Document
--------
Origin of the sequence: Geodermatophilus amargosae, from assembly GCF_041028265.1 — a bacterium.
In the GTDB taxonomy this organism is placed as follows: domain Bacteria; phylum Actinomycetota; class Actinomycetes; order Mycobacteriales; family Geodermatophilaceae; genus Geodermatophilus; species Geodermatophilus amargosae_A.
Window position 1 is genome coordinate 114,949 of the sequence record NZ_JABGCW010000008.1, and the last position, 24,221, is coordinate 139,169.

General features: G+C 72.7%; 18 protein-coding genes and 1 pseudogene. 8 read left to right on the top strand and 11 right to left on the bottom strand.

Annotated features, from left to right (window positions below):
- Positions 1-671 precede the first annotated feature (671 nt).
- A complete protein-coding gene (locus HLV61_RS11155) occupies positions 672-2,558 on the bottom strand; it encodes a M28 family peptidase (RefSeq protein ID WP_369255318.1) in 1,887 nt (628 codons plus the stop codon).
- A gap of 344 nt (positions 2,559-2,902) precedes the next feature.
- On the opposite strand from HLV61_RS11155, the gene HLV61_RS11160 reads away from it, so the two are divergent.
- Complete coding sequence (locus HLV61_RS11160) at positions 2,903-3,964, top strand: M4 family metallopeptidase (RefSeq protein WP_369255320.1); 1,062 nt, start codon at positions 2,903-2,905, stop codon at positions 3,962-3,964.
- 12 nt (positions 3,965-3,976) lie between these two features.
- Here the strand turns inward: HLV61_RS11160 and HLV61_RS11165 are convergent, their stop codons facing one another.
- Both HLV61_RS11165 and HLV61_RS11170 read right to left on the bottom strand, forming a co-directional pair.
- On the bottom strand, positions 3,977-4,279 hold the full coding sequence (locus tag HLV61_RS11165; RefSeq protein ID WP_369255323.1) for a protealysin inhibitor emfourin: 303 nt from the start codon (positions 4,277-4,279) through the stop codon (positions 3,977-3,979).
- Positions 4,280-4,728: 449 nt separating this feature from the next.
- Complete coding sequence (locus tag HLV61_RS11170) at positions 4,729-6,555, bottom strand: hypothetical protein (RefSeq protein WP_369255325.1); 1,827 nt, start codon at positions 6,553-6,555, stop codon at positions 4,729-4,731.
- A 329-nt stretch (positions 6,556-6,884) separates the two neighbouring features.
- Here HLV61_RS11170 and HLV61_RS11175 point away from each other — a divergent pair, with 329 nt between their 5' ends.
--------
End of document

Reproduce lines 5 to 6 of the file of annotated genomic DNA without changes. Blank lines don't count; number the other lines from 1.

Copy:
Annotated features, from left to right (window positions below):
- Positions 1-671 precede the first annotated feature (671 nt).